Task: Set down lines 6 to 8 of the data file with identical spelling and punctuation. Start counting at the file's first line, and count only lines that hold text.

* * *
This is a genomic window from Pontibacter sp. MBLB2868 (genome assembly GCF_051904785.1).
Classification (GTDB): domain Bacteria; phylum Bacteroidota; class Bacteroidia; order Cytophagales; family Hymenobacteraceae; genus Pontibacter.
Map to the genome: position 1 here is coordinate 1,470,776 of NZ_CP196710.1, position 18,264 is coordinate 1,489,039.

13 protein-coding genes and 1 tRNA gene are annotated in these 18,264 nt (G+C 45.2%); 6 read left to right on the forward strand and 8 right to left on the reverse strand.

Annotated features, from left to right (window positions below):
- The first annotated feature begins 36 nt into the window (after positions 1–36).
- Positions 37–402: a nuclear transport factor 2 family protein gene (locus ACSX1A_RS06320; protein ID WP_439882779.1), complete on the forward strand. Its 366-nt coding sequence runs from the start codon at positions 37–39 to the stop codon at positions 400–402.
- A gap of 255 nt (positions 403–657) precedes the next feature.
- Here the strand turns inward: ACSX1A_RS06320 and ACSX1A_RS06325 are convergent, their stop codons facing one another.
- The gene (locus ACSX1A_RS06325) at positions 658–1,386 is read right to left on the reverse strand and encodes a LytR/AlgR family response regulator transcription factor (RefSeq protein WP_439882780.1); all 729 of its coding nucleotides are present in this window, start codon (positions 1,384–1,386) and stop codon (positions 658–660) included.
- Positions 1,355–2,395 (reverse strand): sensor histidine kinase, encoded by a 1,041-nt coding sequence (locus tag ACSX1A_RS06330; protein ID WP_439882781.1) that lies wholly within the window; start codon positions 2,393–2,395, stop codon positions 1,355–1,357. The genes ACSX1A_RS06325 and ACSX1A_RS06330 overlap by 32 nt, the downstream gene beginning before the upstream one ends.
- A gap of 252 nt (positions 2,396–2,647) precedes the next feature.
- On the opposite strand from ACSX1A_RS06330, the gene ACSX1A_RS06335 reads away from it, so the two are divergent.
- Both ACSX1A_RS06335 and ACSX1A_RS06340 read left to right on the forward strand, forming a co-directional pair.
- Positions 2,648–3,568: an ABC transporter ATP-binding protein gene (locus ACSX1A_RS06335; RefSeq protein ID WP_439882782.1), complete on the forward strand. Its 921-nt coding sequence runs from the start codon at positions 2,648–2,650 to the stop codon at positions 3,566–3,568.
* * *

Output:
- The first annotated feature begins 36 nt into the window (after positions 1–36).
- Positions 37–402: a nuclear transport factor 2 family protein gene (locus ACSX1A_RS06320; protein ID WP_439882779.1), complete on the forward strand. Its 366-nt coding sequence runs from the start codon at positions 37–39 to the stop codon at positions 400–402.
- A gap of 255 nt (positions 403–657) precedes the next feature.